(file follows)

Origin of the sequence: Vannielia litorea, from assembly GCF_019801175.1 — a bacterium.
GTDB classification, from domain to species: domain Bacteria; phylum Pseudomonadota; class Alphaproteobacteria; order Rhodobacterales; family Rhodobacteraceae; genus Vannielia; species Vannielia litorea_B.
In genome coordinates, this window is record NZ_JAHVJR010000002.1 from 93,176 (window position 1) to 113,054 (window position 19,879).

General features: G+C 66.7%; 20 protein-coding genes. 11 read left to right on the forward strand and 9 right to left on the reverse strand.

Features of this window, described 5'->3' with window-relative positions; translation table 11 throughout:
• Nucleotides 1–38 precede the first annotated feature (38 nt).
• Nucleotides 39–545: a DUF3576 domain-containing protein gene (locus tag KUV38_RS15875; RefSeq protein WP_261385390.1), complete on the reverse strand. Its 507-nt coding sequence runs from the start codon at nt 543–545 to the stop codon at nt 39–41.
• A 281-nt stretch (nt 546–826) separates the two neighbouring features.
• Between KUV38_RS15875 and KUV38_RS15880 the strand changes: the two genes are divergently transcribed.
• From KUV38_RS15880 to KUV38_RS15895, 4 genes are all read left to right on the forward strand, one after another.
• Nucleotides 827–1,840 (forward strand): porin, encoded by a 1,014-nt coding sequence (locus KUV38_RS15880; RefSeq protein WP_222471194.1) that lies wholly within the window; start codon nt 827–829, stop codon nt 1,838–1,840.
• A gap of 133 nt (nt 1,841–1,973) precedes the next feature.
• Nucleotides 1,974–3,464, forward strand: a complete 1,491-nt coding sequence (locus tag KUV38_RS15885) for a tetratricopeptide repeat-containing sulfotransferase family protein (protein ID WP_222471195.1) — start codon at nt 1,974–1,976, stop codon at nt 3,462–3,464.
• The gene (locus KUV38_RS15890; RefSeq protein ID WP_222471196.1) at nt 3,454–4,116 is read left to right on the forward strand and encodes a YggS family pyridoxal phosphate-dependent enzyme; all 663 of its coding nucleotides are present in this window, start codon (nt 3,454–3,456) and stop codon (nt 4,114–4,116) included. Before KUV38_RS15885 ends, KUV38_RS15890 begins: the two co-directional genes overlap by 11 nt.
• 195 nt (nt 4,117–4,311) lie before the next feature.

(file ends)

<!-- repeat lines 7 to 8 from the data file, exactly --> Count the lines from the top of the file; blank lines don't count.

• Nucleotides 39–545: a DUF3576 domain-containing protein gene (locus tag KUV38_RS15875; RefSeq protein WP_261385390.1), complete on the reverse strand. Its 507-nt coding sequence runs from the start codon at nt 543–545 to the stop codon at nt 39–41.
• A 281-nt stretch (nt 546–826) separates the two neighbouring features.